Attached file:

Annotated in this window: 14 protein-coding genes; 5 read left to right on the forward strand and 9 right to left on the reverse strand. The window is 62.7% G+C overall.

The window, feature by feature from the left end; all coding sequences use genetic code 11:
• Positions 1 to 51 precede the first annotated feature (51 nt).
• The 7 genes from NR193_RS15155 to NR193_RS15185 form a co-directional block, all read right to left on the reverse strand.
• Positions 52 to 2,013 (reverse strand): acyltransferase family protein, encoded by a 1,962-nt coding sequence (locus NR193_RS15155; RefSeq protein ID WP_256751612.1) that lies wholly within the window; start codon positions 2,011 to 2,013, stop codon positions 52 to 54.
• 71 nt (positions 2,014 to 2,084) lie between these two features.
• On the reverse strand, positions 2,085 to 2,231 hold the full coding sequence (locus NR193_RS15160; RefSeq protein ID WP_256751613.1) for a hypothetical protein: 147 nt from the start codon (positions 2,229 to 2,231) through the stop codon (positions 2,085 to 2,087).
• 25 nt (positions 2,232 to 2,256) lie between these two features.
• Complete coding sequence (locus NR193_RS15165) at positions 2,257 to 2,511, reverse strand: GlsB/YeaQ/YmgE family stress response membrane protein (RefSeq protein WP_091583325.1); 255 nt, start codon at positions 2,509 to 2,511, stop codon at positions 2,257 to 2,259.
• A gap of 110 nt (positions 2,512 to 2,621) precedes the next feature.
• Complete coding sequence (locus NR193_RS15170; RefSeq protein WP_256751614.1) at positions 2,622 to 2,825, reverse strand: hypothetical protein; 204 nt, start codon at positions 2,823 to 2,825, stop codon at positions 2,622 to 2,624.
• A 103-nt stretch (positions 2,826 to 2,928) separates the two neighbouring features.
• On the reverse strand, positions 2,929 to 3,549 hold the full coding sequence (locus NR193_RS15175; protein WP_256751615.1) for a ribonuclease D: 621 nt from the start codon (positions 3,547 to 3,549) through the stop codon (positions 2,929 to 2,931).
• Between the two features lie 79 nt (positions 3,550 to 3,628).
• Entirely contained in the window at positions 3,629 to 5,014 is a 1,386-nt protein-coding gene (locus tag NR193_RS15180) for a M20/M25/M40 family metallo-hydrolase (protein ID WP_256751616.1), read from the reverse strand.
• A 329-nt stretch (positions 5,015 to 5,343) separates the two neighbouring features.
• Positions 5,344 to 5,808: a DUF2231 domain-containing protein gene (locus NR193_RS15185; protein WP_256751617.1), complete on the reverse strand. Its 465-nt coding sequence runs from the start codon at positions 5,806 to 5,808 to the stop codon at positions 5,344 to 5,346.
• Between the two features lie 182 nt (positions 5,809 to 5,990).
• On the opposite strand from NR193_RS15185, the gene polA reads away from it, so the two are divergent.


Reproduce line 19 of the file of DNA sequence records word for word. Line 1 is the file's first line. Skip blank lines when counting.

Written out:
• On the opposite strand from NR193_RS15185, the gene polA reads away from it, so the two are divergent.